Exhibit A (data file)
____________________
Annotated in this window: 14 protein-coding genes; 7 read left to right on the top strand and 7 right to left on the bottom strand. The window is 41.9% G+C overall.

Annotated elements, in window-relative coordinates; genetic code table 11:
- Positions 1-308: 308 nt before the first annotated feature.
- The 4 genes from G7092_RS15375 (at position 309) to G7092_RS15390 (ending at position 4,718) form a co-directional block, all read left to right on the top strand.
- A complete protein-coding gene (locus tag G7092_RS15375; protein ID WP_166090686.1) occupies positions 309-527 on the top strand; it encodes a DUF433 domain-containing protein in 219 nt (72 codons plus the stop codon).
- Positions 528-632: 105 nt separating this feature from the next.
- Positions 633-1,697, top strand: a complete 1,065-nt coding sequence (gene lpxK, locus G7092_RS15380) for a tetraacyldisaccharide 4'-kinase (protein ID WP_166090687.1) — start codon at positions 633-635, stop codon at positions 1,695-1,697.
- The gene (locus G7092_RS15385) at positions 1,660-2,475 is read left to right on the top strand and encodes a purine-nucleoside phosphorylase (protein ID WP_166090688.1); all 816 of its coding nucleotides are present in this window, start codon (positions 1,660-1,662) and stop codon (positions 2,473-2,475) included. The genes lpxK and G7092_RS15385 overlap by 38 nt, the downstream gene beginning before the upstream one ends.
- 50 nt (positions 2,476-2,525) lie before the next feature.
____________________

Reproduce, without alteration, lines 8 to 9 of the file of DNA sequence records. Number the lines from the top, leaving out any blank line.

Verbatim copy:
- The gene (locus G7092_RS15385) at positions 1,660-2,475 is read left to right on the top strand and encodes a purine-nucleoside phosphorylase (protein ID WP_166090688.1); all 816 of its coding nucleotides are present in this window, start codon (positions 1,660-1,662) and stop codon (positions 2,473-2,475) included. The genes lpxK and G7092_RS15385 overlap by 38 nt, the downstream gene beginning before the upstream one ends.
- 50 nt (positions 2,476-2,525) lie before the next feature.